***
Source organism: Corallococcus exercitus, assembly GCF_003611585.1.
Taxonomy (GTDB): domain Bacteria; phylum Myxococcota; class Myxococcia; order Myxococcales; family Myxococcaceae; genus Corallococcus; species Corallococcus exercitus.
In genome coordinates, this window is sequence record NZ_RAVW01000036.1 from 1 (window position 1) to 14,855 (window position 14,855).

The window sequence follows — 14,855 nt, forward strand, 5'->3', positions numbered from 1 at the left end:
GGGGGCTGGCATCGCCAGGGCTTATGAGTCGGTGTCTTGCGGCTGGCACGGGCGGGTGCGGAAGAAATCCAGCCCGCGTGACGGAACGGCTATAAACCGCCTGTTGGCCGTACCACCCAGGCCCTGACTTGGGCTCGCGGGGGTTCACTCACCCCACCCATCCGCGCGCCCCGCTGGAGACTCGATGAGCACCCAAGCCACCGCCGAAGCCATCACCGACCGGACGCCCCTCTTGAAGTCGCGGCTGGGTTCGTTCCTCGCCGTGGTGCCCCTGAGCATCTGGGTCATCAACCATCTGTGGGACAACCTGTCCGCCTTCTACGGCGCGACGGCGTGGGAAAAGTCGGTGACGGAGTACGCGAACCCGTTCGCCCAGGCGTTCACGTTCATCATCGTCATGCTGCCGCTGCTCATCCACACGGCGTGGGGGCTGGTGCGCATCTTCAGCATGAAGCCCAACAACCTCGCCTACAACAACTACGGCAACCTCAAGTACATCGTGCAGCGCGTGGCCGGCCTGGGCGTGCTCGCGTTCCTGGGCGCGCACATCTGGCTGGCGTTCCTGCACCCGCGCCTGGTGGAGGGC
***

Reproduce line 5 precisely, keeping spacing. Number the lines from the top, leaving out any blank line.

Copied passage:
GGGGGCTGGCATCGCCAGGGCTTATGAGTCGGTGTCTTGCGGCTGGCACGGGCGGGTGCGGAAGAAATCCAGCCCGCGTGACGGAACGGCTATAAACCGCCTGTTGGCCGTACCACCCAGGCCCTGACTTGGGCTCGCGGGGGTTCACTCACCCCACCCATCCGCGCGCCCCGCTGGAGACTCGATGAGCACCCAAGCCACCGCCGAAGCCATCACCGACCGGACGCCCCTCTTGAAGTCGCGGCTGGGTTCGTTCCTCGCCGTGGTGCCCCTGAGCATCTGGGTCATCAACCATCTGTGGGACAACCTGTCCGCCTTCTACGGCGCGACGGCGTGGGAAAAGTCGGTGACGGAGTACGCGAACCCGTTCGCCCAGGCGTTCACGTTCATCATCGTCATGCTGCCGCTGCTCATCCACACGGCGTGGGGGCTGGTGCGCATCTTCAGCATGAAGCCCAACAACCTCGCCTACAACAACTACGGCAACCTCAAGTACATCGTGCAGCGCGTGGCCGGCCTGGGCGTGCTCGCGTTCCTGGGCGCGCACATCTGGCTGGCGTTCCTGCACCCGCGCCTGGTGGAGGGC